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About Mary Sears

 A marine biologist, the late Mary Sears received her doctoral degree in zoology from Radcliffe College in 1933 and went on to pursue a life long career in oceanography. She was one of the first staff members at WHOI and a guiding force in its development. She is widely credited with turning a new, obscure field into a prestigious international science, and was the founding and long-time editor of the journal Deep-Sea Research. She also helped to establish the journal Progress in Oceanography, and served as editor of a number of books considered milestones on documenting the history of marine science. As a principal organizer of the first International Oceanographic Congress at the United Nations, she forged many important links with marine scientists around the world. During World War II she organized and led the new Oceanographic Unit of the Navy Hydrographic Office, which provided the foundation for the current Naval Oceanographic Office.

As a graduate student she worked at Harvard University with Dr. Henry Bigelow, a founder and the first Director of WHOI. She began working summers at WHOI as a planktonologist in 1932, and was appointed as a planktonologist on a year-round basis in 1940. She also served as a research assistant at Harvard from 1933 to 1949, as a tutor at Radcliffe from 1934 to 1940, and as an instructor at Wellesley College from 1938 to 1943. In 1941 she served at Pisco Bay in Peru as Grant and Faculty Fellow for Wellesley College’s Committee on Inter-American Cultural and Artistic Relations. Mary Sears chaired and helped to establish the First International Congress on Oceanography, held at the United Nations in New York in 1959. She also served on the Joint Committee on Oceanography of the International Council of Scientific Unions from 1958 to 1960.

A Navy WAVE during World War II, she provided intelligence reports predicting the presence of areas of the ocean where submarines could help escape enemy detection. She was sent to Washington, DC during World War II to work in the Hydrographic Office, working with Roger Revelle and others until June 1946. Revelle, former Director of the Scripps Institution of Oceanography and founder of the University of California at San Diego, said in 1980 that “because the Federal Government has very little memory, it is generally forgotten that the first Oceanographer of the Navy in modern times was a short, rather shy and prim WAVE Lieutenant, j.g. ...They underestimated the powerful natural force that is Mary Sears. That tiny Oceanographic Unit soon became a Division, and finally the entire Hydrographic Office evolved into the Naval Oceanographic Office, headed by an admiral with the proud title of Oceanographer of the Navy.” Her intelligence reports, “Submarine Supplements to the Sailing Directions,” predicted the presence of thermoclines, or areas of rapid water temperature change, under which a submarines could hide to escape enemy detection by surface sonar. She established a small oceanographic unit in the Navy's Hydrographic Office and helped expand the role of applied oceanography within the Navy. In October 2000 the US Navy named a new naval research vessel, its sixth Pathfinder-class oceanographic survey ship, the USNS Mary Sears. This was the first time in it's 225 year history that the Navy named a research vessel for a woman.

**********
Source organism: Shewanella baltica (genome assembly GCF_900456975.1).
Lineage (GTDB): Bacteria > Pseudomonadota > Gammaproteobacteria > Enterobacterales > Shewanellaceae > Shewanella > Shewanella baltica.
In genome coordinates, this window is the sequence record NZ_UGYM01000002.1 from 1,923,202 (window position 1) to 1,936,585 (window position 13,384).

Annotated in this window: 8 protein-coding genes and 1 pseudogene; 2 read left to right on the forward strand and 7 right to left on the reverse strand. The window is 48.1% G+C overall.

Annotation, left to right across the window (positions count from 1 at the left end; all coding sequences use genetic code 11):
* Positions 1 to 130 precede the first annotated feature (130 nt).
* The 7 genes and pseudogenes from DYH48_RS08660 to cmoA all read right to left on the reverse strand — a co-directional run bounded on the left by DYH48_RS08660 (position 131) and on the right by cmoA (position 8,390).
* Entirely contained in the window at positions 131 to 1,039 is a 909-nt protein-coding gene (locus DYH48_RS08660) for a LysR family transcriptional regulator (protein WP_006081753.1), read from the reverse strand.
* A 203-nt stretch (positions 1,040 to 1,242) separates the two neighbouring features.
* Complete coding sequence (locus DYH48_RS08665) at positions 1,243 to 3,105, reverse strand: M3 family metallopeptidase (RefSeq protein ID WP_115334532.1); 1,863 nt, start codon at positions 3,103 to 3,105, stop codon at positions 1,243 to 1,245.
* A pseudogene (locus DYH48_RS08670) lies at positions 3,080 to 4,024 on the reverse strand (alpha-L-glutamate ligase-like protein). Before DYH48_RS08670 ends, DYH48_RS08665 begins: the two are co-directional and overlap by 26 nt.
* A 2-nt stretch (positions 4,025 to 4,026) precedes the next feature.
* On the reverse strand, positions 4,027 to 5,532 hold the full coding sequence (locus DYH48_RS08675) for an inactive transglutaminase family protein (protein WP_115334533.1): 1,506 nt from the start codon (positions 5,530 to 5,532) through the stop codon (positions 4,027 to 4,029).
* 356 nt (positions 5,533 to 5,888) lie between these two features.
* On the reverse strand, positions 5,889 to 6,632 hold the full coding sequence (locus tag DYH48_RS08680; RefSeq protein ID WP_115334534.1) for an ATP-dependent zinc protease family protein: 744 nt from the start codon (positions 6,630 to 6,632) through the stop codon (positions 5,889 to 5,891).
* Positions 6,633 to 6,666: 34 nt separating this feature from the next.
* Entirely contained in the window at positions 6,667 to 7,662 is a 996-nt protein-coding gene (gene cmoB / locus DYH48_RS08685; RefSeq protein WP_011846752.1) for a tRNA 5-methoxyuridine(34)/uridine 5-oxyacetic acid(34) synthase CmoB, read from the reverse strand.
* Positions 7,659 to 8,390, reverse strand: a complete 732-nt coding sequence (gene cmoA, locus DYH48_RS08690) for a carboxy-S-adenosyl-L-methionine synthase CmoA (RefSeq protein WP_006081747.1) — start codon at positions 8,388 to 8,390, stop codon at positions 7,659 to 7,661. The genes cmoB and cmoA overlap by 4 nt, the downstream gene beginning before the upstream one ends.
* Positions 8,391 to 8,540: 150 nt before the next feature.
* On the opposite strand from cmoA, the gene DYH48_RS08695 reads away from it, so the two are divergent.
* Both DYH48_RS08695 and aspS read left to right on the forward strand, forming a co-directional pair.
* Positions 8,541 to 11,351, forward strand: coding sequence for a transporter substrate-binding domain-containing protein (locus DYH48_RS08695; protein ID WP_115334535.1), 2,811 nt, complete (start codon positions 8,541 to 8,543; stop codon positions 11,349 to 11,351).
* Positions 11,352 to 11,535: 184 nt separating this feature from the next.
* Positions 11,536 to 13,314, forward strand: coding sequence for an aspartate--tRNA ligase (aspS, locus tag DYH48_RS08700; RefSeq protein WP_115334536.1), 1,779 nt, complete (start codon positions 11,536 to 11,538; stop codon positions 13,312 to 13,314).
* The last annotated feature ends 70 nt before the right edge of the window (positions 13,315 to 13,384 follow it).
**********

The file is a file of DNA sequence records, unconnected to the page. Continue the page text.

Following mostly summer appointments at WHOI in the 1930s, she served on the scientific staff as a planktonologist from 1940 to 1963, eventually being named a Senior Scientist in the Biology Department, a position she held until her retirement in 1970. She was a Scientist Emeritus at WHOI at the time of her death in September 1997. Mary was also a long-time Member of the Corporation, serving as Clerk of the Corporation from 1947 to 1973 and as Deputy Clerk from 1973 to 1975. She was named an Honorary Trustee and Honorary Member in 1976 On the occasion of her 80th birthday in 1985, Deep-Sea Research dedicated an issue to Mary Sears, noting that she “has probably played a greater role in the advancement of oceanographic studies than any other woman.” As a member of nine scientific and honorary societies and long-time member of the governing board of WHOI, she was very influential in the development of WHOI, provided leadership across many oceanographic disciplines, and was an important mentor to generations of young scientists.